Besides multiple sclerosis, Dominik Mller and his colleagues want to study psoriasis, another autoimmune disease with strong Th17 components. The skin, as Jens Titze recently discovered, also plays a key role in salt storage and affects the immune system. "It would be interesting to find out if patients with psoriasis can alleviate their symptoms by reducing their salt intake," the researchers said. "However, the development of autoimmune diseases is a very complex process which depends on many genetic and environmental factors," the immunologist Markus Kleinewietfeld said. "Therefore, only further studies under less extreme conditions can show the extent to which increased salt intake actually contributes to the development of autoimmune diseases."


'/>"/>

Contact: Bachtler, Barbara
bachtler@mdc-berlin.de
49-309-406-3896
Helmholtz Association of German Research Centres
Source:Eurekalert

Related biology news :

1. Ultracold matter technology from CU and SRI International licensed to Boulders ColdQuanta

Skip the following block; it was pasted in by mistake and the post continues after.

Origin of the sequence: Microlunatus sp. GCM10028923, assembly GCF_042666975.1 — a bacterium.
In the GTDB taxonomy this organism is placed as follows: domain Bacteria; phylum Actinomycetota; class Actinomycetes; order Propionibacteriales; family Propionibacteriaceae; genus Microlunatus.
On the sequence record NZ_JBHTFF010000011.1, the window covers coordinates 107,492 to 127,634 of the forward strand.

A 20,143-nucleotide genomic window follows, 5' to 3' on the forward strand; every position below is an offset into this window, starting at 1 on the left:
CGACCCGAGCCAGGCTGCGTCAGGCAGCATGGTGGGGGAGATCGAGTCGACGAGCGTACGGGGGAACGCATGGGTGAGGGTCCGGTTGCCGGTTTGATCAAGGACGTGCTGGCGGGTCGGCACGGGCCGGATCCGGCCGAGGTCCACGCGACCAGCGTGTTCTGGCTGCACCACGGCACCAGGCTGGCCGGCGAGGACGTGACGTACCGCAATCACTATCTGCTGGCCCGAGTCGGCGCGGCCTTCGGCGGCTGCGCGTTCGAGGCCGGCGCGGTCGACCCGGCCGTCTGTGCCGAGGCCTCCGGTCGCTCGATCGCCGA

2. International Polar Year conference: From knowledge to action
3. Large international study finds memory in adults impacted by versions of 4 genes
4. International team uncovers new genes that shape brain size, intelligence
5. Southampton researchers lead 2 international projects to help people out of poverty
6. UCSD researchers: Where international climate policy has failed, grassroots efforts can succeed
7. Washington University receives $8 million to lead international childhood malnutrition effort
8. Early Bird Discounts Available on International Healthcare and Biotechnology Conferences, Save Up To $600 with Global Information
9. New HealthFocus® International Study Reveals Five Very Different Weight Management Consumers